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Medical staff members check peoples vitals before administering doses of either the CoronaVac or AstraZeneca vaccine for the COVID-19 coronavirus outside of an indoor football stadium in Bangkok on May 11, 2021.

LILLIAN SUWANRUMPHA/AFP/Getty Images

As Canada backs away from the AstraZeneca vaccine in favour of other options, global health experts warn that the rest of the world does not have the same luxury in the battle against COVID-19.

The global vaccine distribution initiative known as COVAX said this week that it has now shipped 59 million doses of the vaccine to 122 participating countries worldwide. The lion’s share of those doses consist of the vaccine produced by AstraZeneca or its made-in-India counterpart, also known as Covishield.

“It’s a hugely important vaccine,” said Srinivas Murthy, an infections-disease specialist at the BC Children’s Hospital in Vancouver. “It’s the workhorse for global vaccination in terms of supply available to places that don’t have their own domestic capacity.”

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The strategic importance of the vaccine, which does not require freezing to be shipped and stored, heightens the urgency for scientists who are trying to understand why, in very few cases, the vaccine causes blood clots – a condition dubbed vaccine-induced immune thrombotic thrombocytopenia, or VITT.

So rare is the syndrome that it has been difficult to pin down precisely how rare. As of Thursday, 18 cases had been confirmed in Canada with at least 10 more people undergoing testing. Because of a four- to 28-day lag time between vaccination and the appearance of symptoms, it is possible that more cases will emerge from the roughly two million doses of the AstraZeneca vaccine that have so far been administered across the country. Estimates from the Public Health Agency of Canada suggest the frequency could be around one in 55,000.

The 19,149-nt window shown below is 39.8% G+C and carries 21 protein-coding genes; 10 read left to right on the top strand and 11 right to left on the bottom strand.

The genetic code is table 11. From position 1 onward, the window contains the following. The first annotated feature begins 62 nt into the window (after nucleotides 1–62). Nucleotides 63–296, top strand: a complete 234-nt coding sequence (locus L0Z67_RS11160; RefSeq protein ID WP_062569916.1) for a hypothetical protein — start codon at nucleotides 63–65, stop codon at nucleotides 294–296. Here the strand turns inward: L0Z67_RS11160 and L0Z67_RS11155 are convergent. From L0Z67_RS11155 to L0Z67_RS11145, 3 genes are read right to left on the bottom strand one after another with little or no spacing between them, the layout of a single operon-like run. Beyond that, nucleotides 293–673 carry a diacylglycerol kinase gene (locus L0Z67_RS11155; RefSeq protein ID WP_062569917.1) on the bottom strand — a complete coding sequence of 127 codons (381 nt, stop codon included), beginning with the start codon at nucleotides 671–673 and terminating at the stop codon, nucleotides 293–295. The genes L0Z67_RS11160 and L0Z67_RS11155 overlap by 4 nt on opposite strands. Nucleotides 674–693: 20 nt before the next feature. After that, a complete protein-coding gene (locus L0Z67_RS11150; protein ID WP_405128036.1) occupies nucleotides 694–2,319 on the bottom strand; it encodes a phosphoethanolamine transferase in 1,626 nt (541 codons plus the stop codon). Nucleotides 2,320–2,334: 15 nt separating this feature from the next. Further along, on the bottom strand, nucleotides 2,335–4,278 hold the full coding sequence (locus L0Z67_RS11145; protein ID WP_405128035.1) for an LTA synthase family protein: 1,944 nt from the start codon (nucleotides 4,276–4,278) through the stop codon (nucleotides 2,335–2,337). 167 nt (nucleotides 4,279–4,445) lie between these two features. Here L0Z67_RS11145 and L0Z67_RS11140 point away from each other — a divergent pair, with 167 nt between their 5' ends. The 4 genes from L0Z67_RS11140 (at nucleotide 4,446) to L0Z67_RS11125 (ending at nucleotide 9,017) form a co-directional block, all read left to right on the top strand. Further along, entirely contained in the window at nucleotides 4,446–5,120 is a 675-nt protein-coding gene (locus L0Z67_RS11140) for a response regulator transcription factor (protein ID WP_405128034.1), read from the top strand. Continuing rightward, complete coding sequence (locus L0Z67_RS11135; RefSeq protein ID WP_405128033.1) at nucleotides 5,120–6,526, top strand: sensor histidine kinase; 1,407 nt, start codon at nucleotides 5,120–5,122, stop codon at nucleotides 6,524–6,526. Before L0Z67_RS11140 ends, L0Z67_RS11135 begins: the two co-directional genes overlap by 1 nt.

Most provinces, including Ontario, Alberta and British Columbia, have suspended use of AstraZeneca pending further reports.

The one-shot COVID-19 vaccine made by Johnson & Johnson has also been linked to VITT, but with an even lower frequency. This accounts for why the syndrome did not crop up during clinical trials of either vaccine, or in the initial rollout to older recipients, when it was disguised by the normal background rate of blood clots among older individuals. In a more conventional vaccination scenario, such as might occur with a seasonal flu shot, it’s highly unlikely VITT would have ever been noticed at all.

“Nobody would have spotted that there’s something going on here,” said Andreas Greinacher, a clinical researcher who specializes in transfusion medicine at the University of Greifswald in Germany. Only because so many people were vaccinated in a relatively short time did the telltale pattern of VITT make itself apparent, he added.

It was Dr. Greinacher who, in March, first made the connection between the blood clots associated with the AstraZeneca and similar condition triggered by the blood thinner heparin that he had studied for decades. In that version of the syndrome, heparin can link up with antibodies and a blood factor known as PL4 to activate platelets, which can then bunch up to form blood clots. His familiarity with the condition allowed Dr. Greinacher and colleagues to identify how to test when the same thing is happening in response to a vaccine.

The work quickly turned the tide on a brewing scientific debate about whether the vaccine was truly implicated in the blood clots. But that was just the beginning of the quest to pinpoint why VITT occurs and how it might be averted.

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One question that experts have pondered in recent weeks is whether VITT is as rare as it seems or whether there are milder cases that have gone undiagnosed.

“Our radar is up,” said Mary Cushman, a clinician researcher at the University of Vermont who has been conducting studies on blood clots caused by COVID-19 itself. Dr. Cushman described one patient she encountered who complained of severe headaches and exhibited other telltale symptoms after receiving the Johnson & Johnson vaccine. Yet, in the end, the patient was found not to have VITT.

Dr. Greinacher said a study his group conducted of 250 individuals after vaccination did not reveal a large population of milder cases. Instead, VITT may be an all-or-nothing condition that is genuinely infrequent – possibly because it requires several coincident factors to be present at the same time.